The former Chairman of the Nigerian Garment Manufacturers Association (NGMA), Mr. Ibrahim Igomu understands the technicalities in the economy. In this interview, he says that restructuring of the petroleum downstream should be done holistically. According to him, the economy is experiencing shock as a result of the sudden change. The former banker bares his thought on other issues. Happy reading!
What are your views on the economy?
The economy is going through a recession. We are having very serious infrastructure challenges especially Small and Medium Enterprises that depend heavily on electricity and transportation in terms of fuel supply. These are all challenges that affect the smooth running of small business like my own. Then access to foreign exchange is a major challenge and difficulty in predicting the economic direction of the country.
Talking of fuel scarcity and power, how can this twin challenge be tackled?
I think basically, starting with the issue of supply of petroleum product, government needs to improve the restructuring of the downstream sector holistically. If you are introducing change into a sector, you should be able to carry the entire stakeholders along. And in carrying these stakeholders along there are a group in human resources we refers to as “resistors”. They are used to the status quo and they will either consciously or unconsciously resist the change you are bringing into the sector.
By the time you engage all stakeholder and also look at holistically supply chain issues you can then bring in your restructuring and change systematically so that there will be no major effect on the industry. But basically what has happened has been a knee-jerk approach. You have withdrawn subsidy, you did not even consider whether you have enough stock in the event that some key players might back out of the system in the event of the absence of subsidy. That is why the change is affecting the industry negatively.
Are the issues around fuel subsidy and importation of fuel not a fallout of the country’s inability to maintain its refineries ?
We have said it over and over again that the government has not been efficient in turning around the refineries. Maintenance of a refinery is a profit-oriented venture and except you approach it with that mentality – private sector mentality- you will be difficult to do a proper TAM. Choosing who should handle the TAM must not be a decision that should be either patronizing, emotional or out of nepotism.
You have to take objective decisions. Who built the refineries? Who has the competence to turn it around? Who is able to do it and give you a guarantee. It is like a vehicle! Whoever works on your vehicle should be able to tell you “ Oga, in the next 6 month if there is a challenge with this engine, I undertake to rework whatever I have done. But the problem we are having is that government is approaching a purely business matter in a government manner. Allowing people to bid for it; civil servants with vested interest.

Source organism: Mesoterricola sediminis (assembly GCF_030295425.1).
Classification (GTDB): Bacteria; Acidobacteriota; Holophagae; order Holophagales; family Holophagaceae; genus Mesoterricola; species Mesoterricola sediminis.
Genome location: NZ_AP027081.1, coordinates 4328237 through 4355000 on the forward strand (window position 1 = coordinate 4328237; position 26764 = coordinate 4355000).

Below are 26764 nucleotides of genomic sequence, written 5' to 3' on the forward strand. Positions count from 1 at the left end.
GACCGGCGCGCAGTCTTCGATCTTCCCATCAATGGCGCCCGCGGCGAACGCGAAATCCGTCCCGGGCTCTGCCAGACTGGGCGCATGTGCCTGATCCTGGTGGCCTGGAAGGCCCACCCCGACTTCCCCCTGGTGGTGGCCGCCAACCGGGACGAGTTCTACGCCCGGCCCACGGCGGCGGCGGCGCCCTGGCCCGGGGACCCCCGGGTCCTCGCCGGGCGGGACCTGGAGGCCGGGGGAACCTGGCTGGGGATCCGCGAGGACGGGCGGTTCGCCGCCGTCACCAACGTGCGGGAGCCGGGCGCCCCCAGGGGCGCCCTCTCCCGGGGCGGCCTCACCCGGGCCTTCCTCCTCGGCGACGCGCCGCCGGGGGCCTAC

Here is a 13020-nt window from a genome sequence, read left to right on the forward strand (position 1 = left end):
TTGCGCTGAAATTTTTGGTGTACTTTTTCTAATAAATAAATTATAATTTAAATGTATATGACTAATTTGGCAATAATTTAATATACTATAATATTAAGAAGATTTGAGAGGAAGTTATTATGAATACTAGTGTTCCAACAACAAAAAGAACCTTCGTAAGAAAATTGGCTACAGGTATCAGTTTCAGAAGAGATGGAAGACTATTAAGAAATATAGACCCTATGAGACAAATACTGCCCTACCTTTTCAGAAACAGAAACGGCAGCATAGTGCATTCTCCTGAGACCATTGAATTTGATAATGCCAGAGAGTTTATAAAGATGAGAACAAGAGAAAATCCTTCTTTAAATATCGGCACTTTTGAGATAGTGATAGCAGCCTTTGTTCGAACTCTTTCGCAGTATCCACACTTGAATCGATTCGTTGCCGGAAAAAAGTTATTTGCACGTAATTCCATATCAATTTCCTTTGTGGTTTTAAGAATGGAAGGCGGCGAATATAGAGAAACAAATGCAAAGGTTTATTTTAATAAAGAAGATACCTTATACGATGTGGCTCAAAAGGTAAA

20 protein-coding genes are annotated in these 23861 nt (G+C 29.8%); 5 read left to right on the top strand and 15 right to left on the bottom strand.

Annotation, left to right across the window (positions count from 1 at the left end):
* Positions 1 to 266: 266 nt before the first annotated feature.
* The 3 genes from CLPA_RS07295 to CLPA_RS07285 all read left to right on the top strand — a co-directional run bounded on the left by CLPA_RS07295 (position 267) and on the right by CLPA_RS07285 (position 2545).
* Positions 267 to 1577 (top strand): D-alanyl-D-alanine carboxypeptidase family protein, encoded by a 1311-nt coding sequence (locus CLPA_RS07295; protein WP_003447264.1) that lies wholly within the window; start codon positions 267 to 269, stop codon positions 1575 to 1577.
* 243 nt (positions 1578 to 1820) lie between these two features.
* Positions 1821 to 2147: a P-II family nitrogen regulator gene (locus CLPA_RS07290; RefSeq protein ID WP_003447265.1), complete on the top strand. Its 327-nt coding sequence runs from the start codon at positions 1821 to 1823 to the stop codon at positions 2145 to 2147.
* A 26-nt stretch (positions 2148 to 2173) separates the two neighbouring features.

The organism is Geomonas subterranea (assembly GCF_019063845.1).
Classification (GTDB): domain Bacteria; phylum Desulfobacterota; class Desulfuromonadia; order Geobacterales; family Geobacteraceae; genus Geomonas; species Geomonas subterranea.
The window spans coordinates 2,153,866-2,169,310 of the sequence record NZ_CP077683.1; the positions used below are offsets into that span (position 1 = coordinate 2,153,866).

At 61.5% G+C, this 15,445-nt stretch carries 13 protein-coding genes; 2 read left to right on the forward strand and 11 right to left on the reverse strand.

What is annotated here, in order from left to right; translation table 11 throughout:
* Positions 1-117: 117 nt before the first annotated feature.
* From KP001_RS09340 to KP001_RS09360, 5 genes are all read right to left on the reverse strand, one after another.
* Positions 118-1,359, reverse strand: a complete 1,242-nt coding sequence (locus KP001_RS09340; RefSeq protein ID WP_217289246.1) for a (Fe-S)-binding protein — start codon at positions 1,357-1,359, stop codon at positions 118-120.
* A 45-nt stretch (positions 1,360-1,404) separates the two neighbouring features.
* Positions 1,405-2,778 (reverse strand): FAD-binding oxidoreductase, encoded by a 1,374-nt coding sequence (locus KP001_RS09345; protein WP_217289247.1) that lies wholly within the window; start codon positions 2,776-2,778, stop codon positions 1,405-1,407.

At the end of the day you do not come out with the best set of people. But if it is an individual, if it is purely run like a business, you will see that they will bring in people that will give guarantees. If I give you $200 million or $400 million, can you give me a performance guarantee from an international bank that in the next 6 months this refinery will not breakdown. That is the approach that is lacking in the Turn Around Maintenance of the refineries.
Do you allude to the argument that non – passage of the PIB is responsible for the challenge in the energy sector?
I do not believe that a policy document that has not even been implemented can have such an enormous power. The only way I can accept that is that people are forecasting based on the context of the Bill if it eventually becomes law. But having said that, it is our usual culture in putting the blame on a particular issue. There are petroleum industries in the world – Venezuala, in Saudi Arabia that are even more regulated than the provisions in the PIB. Why are they still running efficiently? They are known and the companies run profitably.
Look at Gazprom in Russia for instance, this is a company that is coming out of a state run economy. Everybody knows that it is the most regulated petroleum industry, but today it controls 85% of gas supply in Europe. So it still boils down to the issue of corruption and our approach to restructuring. If you are bringing change into the system; there is what you call change management.
You have to identify key stakeholders, identity those that are likely to resist the change and make sure you carry everybody along and change has to be systematic. You can not change overnight, there will be too much shock to the system. A country of about 170 million people can not afford the kind of shock we are experiencing.
As I speak to you, we are not going to meet our GDP target for 2016. It is affecting our inter-regional trade. Goods that should flown freely between Nigeria – Chad; Nigeria – Cameroun; Nigeria – Benin is being affected due to lack of fuel. Within the economy itself, it is affecting all the indices because prices of everything have gone up due to high cost of fuel. Purchasing power is low because government is not injecting funds into the system. Funds that are supposed to stimulate the economy are not available.
It is when you inject funds into a system, into infrastructure that you create jobs that is what makes the economy boom as everybody benefits within the value chain. Government is not paying contractors, it is not releasing funds, the budget is yet to be signed by the President. There is liquidity crunch in the system! Then to worsen matters, the exchange rate issue and inadequate fuel supply has given rise to speculations, inflation.
Over the years liquidity has not been a issue in the country as it is at the moment?